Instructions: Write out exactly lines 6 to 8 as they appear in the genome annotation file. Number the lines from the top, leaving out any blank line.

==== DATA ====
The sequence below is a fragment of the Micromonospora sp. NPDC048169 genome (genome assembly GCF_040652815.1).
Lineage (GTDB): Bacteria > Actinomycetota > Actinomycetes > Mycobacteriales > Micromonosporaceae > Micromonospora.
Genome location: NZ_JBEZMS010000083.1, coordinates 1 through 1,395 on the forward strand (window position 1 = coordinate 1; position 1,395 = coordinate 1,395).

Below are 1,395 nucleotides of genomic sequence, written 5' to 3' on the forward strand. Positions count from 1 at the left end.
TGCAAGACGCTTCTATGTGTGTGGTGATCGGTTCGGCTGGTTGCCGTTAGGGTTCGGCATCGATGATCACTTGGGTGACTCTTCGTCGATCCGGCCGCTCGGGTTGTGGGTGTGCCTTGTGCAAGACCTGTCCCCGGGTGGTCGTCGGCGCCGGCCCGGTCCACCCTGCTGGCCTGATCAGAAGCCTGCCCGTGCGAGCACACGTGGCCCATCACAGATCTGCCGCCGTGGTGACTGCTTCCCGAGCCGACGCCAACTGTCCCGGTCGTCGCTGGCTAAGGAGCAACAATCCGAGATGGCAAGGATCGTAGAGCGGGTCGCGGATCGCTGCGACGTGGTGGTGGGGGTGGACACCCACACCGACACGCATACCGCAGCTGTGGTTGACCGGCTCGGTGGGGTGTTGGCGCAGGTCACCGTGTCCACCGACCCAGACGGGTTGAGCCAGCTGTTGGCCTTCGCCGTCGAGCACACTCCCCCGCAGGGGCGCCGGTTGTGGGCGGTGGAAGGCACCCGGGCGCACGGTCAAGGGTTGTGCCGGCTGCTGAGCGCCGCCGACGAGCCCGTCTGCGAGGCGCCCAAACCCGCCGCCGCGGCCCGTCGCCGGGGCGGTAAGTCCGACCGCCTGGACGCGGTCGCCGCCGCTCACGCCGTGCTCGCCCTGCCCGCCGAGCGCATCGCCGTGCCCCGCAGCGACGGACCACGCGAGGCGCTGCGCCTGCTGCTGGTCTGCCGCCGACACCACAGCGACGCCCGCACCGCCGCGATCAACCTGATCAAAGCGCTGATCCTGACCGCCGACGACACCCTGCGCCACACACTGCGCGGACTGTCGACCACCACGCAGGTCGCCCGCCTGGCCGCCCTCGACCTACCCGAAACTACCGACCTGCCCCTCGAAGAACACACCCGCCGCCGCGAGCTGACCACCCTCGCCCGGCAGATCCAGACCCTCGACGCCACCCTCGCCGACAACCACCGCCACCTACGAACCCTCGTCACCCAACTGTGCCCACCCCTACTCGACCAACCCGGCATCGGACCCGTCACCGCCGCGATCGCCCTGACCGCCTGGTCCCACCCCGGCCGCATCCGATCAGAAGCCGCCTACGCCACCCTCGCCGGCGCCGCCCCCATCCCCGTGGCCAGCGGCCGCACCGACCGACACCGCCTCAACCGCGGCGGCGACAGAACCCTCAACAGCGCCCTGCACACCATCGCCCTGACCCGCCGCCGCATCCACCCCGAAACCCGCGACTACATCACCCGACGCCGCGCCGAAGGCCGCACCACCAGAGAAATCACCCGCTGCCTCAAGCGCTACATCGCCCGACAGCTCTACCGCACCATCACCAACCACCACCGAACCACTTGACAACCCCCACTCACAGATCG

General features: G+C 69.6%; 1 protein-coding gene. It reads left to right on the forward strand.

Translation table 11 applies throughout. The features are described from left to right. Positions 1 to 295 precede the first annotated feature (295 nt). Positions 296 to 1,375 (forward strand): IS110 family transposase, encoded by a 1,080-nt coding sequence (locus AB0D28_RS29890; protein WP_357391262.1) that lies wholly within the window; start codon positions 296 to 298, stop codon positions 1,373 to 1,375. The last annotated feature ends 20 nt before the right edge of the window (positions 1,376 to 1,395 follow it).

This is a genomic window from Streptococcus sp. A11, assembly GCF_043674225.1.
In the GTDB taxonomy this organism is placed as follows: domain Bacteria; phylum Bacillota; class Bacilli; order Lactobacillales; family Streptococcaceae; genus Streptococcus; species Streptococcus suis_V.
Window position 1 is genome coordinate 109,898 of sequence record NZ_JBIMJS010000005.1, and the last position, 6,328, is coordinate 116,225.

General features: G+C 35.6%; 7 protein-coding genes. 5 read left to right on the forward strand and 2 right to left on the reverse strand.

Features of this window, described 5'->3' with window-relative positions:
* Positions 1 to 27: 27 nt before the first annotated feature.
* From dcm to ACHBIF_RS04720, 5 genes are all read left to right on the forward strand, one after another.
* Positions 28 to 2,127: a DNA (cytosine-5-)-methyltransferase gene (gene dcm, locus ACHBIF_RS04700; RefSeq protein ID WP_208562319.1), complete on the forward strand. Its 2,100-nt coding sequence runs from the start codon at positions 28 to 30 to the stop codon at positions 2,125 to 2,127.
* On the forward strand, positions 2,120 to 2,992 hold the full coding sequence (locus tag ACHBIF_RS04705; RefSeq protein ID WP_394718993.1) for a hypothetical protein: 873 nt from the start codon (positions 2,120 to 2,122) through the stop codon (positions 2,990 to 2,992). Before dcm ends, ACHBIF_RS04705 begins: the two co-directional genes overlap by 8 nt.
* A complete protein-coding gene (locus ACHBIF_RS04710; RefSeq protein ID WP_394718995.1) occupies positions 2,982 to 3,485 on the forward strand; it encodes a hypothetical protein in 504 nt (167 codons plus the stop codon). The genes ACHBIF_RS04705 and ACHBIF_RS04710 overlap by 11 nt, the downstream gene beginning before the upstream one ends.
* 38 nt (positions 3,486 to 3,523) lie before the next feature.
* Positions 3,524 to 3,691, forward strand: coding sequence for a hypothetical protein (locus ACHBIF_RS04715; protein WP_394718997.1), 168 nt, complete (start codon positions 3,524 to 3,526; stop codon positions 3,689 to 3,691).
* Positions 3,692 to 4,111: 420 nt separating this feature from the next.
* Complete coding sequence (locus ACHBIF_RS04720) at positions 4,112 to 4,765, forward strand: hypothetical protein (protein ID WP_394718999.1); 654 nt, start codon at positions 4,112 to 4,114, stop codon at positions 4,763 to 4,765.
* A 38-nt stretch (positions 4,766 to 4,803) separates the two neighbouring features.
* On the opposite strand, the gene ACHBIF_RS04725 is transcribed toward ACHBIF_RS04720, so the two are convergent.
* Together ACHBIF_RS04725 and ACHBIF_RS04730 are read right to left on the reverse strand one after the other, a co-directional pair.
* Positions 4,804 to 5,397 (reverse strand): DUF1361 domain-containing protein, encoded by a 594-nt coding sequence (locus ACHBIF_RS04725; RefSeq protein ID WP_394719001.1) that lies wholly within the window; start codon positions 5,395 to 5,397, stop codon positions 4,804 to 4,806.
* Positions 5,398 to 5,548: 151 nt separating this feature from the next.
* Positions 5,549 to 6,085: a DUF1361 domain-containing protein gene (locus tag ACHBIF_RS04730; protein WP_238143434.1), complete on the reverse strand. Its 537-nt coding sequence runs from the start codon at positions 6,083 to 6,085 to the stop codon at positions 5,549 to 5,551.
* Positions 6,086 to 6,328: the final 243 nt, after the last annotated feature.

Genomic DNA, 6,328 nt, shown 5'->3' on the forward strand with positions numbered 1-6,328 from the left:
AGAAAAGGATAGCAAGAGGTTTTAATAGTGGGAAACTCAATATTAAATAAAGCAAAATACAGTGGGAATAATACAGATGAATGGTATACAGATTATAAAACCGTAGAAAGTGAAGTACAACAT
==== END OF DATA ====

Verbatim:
General features: G+C 69.6%; 1 protein-coding gene. It reads left to right on the forward strand.

Translation table 11 applies throughout. The features are described from left to right. Positions 1 to 295 precede the first annotated feature (295 nt). Positions 296 to 1,375 (forward strand): IS110 family transposase, encoded by a 1,080-nt coding sequence (locus AB0D28_RS29890; protein WP_357391262.1) that lies wholly within the window; start codon positions 296 to 298, stop codon positions 1,373 to 1,375. The last annotated feature ends 20 nt before the right edge of the window (positions 1,376 to 1,395 follow it).

This is a genomic window from Streptococcus sp. A11, assembly GCF_043674225.1.